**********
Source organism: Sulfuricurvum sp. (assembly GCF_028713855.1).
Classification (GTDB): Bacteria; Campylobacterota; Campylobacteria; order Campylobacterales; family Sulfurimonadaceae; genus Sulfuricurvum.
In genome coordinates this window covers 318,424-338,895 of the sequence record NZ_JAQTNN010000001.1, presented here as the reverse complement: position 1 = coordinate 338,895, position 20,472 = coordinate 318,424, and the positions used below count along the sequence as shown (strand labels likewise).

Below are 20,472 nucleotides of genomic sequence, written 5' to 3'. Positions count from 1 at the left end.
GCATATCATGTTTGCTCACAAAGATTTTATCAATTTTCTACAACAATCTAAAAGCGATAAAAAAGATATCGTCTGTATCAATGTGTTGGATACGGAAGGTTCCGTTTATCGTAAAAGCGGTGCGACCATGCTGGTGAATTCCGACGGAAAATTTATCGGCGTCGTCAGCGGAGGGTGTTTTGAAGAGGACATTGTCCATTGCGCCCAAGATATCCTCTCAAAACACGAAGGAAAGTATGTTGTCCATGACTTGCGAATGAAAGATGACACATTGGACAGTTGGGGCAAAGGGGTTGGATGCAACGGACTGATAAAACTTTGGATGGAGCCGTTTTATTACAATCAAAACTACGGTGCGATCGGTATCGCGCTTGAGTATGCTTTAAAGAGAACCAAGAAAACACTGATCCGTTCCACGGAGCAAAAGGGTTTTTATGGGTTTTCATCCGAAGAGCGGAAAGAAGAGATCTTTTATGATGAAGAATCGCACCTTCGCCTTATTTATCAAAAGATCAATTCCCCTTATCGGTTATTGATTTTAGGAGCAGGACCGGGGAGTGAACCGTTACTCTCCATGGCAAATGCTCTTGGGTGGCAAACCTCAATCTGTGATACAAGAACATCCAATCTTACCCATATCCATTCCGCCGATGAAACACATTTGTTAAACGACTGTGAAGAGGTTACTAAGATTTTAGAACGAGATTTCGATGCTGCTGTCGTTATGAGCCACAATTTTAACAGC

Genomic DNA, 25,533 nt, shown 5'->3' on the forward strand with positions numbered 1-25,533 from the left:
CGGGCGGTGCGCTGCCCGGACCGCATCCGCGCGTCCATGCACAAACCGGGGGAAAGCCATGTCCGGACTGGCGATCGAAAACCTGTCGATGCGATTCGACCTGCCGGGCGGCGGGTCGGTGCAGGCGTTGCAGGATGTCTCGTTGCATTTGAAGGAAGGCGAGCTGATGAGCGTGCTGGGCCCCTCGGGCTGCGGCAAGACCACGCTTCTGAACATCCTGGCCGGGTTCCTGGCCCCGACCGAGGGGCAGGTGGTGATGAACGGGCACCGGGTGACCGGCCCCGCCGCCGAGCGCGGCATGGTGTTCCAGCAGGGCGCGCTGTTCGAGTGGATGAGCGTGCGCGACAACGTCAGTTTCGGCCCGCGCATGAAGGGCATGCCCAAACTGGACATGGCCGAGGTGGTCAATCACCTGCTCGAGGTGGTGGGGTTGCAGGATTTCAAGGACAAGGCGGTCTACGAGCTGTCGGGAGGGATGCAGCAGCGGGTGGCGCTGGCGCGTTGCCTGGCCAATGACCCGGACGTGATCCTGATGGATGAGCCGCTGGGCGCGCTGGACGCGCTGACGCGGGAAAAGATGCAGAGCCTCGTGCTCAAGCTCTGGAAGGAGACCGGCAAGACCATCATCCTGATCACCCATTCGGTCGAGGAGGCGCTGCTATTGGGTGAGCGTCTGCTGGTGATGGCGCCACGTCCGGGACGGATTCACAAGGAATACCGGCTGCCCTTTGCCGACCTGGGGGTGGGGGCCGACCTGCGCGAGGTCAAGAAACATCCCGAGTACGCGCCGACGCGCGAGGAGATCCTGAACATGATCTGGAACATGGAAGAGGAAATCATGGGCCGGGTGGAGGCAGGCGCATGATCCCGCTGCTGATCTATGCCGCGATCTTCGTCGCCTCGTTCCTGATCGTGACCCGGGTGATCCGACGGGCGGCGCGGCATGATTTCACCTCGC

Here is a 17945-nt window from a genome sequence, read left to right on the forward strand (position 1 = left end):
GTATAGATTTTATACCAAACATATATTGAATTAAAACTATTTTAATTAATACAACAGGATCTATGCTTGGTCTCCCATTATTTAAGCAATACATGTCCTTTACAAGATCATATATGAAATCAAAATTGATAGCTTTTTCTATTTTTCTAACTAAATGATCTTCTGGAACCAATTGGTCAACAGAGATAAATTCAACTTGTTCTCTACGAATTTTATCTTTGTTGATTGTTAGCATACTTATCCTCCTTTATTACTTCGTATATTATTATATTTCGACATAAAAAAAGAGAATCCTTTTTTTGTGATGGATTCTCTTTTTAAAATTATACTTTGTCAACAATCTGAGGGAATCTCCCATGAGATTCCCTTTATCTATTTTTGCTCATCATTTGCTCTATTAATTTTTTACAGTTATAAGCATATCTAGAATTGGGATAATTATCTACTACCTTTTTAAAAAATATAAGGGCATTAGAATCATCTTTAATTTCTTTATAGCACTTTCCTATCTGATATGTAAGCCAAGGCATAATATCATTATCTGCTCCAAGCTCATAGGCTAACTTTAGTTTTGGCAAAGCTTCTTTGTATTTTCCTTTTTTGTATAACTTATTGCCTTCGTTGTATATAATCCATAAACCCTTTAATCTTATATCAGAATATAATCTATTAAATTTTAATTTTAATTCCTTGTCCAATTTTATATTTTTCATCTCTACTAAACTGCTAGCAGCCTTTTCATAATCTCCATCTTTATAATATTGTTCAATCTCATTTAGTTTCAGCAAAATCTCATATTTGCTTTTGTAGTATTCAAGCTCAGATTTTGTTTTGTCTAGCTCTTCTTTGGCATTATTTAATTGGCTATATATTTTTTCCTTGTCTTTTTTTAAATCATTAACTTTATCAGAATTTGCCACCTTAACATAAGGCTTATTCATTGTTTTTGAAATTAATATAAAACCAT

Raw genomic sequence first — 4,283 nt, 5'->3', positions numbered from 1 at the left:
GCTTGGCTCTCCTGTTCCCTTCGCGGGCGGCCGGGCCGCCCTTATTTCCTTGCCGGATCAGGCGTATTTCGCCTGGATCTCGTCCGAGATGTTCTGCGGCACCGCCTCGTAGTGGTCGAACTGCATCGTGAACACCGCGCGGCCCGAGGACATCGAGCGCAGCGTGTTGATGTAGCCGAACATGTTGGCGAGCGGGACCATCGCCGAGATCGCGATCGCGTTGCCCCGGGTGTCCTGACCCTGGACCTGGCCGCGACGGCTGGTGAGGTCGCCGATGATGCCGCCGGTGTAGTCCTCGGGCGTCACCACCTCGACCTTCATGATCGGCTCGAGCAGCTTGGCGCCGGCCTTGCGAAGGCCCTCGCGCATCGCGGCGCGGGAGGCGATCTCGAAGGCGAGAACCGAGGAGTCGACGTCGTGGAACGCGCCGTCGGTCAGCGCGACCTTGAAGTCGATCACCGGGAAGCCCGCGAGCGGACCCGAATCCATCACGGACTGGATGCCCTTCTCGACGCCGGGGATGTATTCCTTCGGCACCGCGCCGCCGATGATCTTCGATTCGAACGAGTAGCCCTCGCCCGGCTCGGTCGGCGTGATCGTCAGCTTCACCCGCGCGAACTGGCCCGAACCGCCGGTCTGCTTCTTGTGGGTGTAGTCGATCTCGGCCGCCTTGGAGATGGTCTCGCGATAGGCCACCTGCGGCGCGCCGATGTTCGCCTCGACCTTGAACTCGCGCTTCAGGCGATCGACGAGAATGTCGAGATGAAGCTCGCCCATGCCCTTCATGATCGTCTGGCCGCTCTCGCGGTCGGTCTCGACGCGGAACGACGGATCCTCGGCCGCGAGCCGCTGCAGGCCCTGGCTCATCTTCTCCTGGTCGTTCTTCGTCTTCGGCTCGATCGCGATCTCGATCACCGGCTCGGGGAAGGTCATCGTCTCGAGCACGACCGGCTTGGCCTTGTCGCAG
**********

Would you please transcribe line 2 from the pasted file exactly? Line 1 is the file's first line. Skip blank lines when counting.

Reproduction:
Classification (GTDB): Bacteria; Campylobacterota; Campylobacteria; order Campylobacterales; family Sulfurimonadaceae; genus Sulfuricurvum.